Hoosier Campers Flock to Parks and Campgrounds
More people are getting into camping this summer, which offers inexpensive accommodations, an up-close view of nature and a chance to experience "the simple life" for a few days.
That means reservations are up at campgrounds around Indiana, according to the Fort Wayne Journal Gazette.
At campgrounds in Indiana's state parks and reservoirs, bookings are up 9%this year, said Christie Wilmoth, a project manager with the DNR's Division of State Parks and Reservoirs.
Entrance gate and annual permit sales revenues have increased by 14% from the same period last year, she added.
While the weather is always the most important factor affecting these numbers, the economy also likely plays a role by keeping people closer to home for their vacations this year, Wilmoth said.
Camping is "a cheaper alternative to a major vacation," says Rob Weber, assistant manager of operations at the Gander Mountain sporting-goods store in Indianapolis.
That's why he's seen a "huge influx" of beginners buying equipment during the past two years.
In the past, many new customers were just getting gear for a child in Scouting. Now they're buying enough for all family members to go camping together.
"Your initial gear can be overwhelming – there's bit of a price shock there. … A lot of it will last you for life. Once you get the gear, there's no expense except getting to where you're going and food, and you have to eat, anyway," said Rick Bodeker, who owns Earth Adventures Unlimited in Fort Wayne.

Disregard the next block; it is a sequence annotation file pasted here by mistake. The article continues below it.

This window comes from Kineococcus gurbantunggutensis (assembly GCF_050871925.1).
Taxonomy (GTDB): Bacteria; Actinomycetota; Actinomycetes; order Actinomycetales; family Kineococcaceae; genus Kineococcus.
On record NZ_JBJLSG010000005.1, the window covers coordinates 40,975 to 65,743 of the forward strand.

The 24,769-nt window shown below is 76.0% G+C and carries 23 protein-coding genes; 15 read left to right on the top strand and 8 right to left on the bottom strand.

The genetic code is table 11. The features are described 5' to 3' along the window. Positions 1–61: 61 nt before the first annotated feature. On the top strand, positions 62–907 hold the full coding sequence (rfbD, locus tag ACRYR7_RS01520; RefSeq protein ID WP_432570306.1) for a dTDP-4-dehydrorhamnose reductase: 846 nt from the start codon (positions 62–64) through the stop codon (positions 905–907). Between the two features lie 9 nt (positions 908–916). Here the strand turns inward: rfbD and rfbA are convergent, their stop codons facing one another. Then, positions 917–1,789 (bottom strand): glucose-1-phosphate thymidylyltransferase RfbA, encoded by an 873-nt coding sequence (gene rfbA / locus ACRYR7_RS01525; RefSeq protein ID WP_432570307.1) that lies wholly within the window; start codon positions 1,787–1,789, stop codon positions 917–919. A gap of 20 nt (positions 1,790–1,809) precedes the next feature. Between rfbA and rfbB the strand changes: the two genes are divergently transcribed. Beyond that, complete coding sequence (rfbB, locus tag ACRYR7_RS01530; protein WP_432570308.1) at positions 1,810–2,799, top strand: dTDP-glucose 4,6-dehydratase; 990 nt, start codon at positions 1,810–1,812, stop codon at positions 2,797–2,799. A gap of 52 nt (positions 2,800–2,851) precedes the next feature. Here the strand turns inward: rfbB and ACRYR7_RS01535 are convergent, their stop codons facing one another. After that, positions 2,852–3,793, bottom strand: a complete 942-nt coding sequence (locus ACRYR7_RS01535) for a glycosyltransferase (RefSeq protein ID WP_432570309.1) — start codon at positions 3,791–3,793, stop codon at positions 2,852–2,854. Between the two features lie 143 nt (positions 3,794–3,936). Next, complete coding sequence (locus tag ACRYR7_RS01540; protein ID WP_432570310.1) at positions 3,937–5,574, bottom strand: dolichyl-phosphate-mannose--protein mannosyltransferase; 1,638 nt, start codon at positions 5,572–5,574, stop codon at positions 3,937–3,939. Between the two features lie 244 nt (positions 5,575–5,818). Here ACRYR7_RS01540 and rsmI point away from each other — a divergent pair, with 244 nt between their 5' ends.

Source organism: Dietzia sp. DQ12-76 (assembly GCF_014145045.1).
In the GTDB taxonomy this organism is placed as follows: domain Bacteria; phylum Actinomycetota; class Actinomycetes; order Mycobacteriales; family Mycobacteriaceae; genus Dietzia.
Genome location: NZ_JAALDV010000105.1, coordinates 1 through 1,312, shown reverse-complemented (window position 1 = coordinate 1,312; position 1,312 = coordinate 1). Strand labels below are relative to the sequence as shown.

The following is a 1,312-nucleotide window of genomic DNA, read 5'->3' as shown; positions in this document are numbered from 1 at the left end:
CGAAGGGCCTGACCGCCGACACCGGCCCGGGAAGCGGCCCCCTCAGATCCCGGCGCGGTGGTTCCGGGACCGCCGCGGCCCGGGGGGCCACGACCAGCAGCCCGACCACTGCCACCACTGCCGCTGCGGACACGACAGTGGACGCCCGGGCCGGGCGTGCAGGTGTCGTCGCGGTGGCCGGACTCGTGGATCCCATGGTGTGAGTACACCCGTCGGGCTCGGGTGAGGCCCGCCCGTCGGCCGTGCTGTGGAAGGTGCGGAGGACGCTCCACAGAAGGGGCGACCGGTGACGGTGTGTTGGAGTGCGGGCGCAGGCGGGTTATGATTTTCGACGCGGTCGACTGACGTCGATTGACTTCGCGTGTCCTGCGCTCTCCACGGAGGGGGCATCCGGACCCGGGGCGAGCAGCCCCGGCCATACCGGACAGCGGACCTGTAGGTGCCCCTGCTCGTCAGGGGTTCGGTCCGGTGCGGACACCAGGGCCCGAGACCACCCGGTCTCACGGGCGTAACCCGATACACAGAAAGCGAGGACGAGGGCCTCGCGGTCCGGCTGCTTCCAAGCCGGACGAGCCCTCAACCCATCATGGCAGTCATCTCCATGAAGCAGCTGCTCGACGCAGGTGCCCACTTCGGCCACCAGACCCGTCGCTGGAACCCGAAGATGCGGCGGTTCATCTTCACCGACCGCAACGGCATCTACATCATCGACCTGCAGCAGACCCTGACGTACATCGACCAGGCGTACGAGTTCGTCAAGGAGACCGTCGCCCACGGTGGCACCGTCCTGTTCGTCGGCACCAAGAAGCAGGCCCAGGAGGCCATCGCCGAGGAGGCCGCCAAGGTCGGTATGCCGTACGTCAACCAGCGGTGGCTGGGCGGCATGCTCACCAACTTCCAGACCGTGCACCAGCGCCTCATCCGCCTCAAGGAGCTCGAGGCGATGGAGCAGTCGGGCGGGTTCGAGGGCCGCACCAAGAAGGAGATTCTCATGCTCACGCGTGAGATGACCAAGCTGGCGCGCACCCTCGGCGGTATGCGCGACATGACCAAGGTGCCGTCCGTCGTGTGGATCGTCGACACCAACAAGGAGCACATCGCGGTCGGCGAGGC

"Our canoeing, kayaking and backpacking (sales) have picked up. Our business has been good; there's no question in my mind that the economy has affected that," Bodeker says.
Sales of tents and sleeping bags have increased slightly this year after dropping last fall, said Stuart Bourdon, editor of Camping Life magazine.
He believes camping's seemingly growing popularity is directly related to a family's personal finances. Those who had thought about buying a small travel trailer or recreational vehicle might not be able to do it. But they can stock up on "car camping" equipment instead.
"For $1,000 (or less), you can outfit your family with everything you need. It's a pretty inexpensive way to get out," he says.
In Indiana, private campground owners have noticed more visitors from towns that are fairly close by, said Dave Blystone, president of the Indiana Campground Owners Association and owner of Fallen Rock Parke Campground near Brazil.
"We've been getting a lot more campers from Brazil, more so than from Indy or Fort Wayne, because it's a farther drive," he said.
At the association's recent monthly meeting of 70 members, most said their reservations were similar to last year, Blystone said.
But at Fallen Rock, reservations have increased slightly from last year, both during the week and on weekends. Holidays are a different story. While the July Fourth weekend was very good, he said, Memorial Day weekend bookings were down, and he expects the same for Labor Day weekend.